March 27 (UPI) — Army Staff Sgt. Travis Atkins gave his life June 1, 2007, to save the lives of three of his fellow soldiers while deployed to Iraq, and for his sacrifice, he will posthumously receive the Medal of Honor on Wednesday.
His 22-year-old son, Travis Oliver, and parents, John and Elaine Atkins, will receive the nation’s highest medal of honor on his behalf during a ceremony at the White House.
“He was a great soldier and a great father,” said Oliver.
Atkins, 31, was killed in combat over a decade ago while performing a routine clearance of Abu Samak, a town southwest of Baghdad, when two suspicious men were noticed trying to cross the road Atkins and his men were securing, according to a press release.
Atkins, knowledgeable of reports of insurgents in the area, yelled from his Humvee at the suspicion men, who began to act erratically.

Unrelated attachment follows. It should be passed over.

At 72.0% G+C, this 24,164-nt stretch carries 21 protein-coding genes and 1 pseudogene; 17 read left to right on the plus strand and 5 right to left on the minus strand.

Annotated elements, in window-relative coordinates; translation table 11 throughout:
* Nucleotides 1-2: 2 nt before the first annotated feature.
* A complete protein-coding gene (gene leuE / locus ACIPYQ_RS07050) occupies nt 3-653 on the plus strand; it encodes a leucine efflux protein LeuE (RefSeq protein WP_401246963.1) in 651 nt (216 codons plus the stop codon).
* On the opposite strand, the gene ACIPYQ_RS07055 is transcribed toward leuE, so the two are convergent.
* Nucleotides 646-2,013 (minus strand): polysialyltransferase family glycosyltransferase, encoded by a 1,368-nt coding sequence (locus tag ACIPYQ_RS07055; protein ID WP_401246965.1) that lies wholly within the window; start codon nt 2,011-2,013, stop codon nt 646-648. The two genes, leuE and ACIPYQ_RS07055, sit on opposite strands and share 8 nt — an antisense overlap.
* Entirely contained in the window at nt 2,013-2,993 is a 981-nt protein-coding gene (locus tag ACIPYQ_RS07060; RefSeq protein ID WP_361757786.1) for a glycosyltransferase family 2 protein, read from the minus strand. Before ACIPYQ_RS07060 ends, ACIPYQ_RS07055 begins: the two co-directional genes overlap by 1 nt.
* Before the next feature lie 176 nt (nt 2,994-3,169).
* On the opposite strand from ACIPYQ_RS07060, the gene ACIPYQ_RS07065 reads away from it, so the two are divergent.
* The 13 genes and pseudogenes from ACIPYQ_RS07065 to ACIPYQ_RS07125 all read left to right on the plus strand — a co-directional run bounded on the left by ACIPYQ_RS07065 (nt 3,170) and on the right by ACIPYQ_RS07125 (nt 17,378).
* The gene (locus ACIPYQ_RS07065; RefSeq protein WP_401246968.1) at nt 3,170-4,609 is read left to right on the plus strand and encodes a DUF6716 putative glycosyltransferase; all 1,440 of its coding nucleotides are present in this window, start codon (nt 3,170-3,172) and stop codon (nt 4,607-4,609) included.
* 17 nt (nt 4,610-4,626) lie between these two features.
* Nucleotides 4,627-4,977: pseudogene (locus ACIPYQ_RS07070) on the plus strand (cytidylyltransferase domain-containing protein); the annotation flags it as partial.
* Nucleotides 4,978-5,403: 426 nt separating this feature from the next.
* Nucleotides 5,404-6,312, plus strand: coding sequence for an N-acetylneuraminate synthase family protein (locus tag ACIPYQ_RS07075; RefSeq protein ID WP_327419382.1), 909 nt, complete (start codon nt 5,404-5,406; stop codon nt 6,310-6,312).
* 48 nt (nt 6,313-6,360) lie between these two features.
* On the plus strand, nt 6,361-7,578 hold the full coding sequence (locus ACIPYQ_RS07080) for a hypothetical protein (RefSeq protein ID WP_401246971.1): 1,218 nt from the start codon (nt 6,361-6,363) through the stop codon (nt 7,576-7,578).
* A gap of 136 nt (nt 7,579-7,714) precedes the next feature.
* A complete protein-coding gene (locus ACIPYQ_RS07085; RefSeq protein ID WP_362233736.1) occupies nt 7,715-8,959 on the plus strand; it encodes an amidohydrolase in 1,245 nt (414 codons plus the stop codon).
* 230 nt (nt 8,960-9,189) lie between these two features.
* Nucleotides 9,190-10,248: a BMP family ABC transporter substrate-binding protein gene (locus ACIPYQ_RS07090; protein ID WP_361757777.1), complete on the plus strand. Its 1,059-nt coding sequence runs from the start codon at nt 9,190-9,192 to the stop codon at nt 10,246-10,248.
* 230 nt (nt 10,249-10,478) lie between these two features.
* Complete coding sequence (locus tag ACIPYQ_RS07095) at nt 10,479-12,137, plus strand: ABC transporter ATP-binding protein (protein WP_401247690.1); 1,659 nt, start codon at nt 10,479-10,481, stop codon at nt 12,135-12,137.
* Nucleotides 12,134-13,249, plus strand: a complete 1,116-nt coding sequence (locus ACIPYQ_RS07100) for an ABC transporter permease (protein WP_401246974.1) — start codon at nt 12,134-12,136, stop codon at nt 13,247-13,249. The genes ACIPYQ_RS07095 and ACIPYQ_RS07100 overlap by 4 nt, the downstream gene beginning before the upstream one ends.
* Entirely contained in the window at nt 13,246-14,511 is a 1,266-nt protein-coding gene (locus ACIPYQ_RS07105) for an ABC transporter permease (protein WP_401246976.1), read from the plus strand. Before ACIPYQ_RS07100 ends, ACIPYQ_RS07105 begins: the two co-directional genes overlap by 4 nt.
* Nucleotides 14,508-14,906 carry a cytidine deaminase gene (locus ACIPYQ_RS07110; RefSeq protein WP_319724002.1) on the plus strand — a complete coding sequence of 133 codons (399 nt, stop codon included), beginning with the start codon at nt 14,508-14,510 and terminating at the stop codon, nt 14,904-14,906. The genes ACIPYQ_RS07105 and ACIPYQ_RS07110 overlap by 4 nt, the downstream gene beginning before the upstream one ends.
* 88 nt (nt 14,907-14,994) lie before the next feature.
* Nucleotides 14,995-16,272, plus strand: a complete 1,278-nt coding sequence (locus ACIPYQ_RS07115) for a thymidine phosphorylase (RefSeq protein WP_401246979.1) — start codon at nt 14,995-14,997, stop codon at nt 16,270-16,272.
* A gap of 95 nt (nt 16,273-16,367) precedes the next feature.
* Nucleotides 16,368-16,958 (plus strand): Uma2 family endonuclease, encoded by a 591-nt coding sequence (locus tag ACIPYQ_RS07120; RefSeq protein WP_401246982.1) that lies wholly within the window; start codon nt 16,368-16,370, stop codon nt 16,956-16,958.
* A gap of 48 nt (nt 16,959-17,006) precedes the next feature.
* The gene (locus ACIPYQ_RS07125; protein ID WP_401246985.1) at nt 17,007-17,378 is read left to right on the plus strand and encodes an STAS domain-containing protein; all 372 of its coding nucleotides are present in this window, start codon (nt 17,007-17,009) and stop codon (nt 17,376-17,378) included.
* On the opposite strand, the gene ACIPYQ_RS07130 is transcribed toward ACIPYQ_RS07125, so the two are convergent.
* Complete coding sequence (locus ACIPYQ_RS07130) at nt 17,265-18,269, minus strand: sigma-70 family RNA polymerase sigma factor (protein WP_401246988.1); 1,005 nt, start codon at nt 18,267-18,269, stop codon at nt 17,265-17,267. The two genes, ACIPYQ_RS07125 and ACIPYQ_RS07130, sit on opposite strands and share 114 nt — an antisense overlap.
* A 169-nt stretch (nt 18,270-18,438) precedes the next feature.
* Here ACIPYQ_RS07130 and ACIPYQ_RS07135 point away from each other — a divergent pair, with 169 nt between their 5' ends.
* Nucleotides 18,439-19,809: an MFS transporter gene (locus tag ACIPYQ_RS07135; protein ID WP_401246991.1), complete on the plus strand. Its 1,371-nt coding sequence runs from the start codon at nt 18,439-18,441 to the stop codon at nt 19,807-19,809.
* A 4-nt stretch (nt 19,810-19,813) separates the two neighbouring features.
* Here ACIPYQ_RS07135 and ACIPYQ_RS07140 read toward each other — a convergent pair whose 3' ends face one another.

With the vehicle now pulled over, Atkins attempted to search one of the men, who resisted, and the two began to fight.
During the altercation, Atkins became aware that the man had a bomb strapped to his body and was attempting to detonate it.
“Without pausing, Atkins bear-hugged the man from behind, threw him to the ground and pinned him there, shielding his fellow soldiers who were only a few feet away,” it said.
He died from the ensuing blast, but his actions saved the lives of his teammates.
“He saved my life and the life of several others,” said former Army Sgt. Sand Aijo who was with Atkins that day. “I would not be here today without him.”
For his deed, Atkins was initially awarded the Distinguished Service Cross in 2008 but was upgraded to the Medal of Honor following a Department of Defense review that began in 2016 of combat awards given out following Sept. 11, 2001.
Oliver said the award means a lot to him and that his father “truly” deserves it.
“I want him to be remembered as the best father that anyone could ask for, and also at the same time being the best soldier that anyone could ask for,” Oliver said.
“He was my icon,” he said.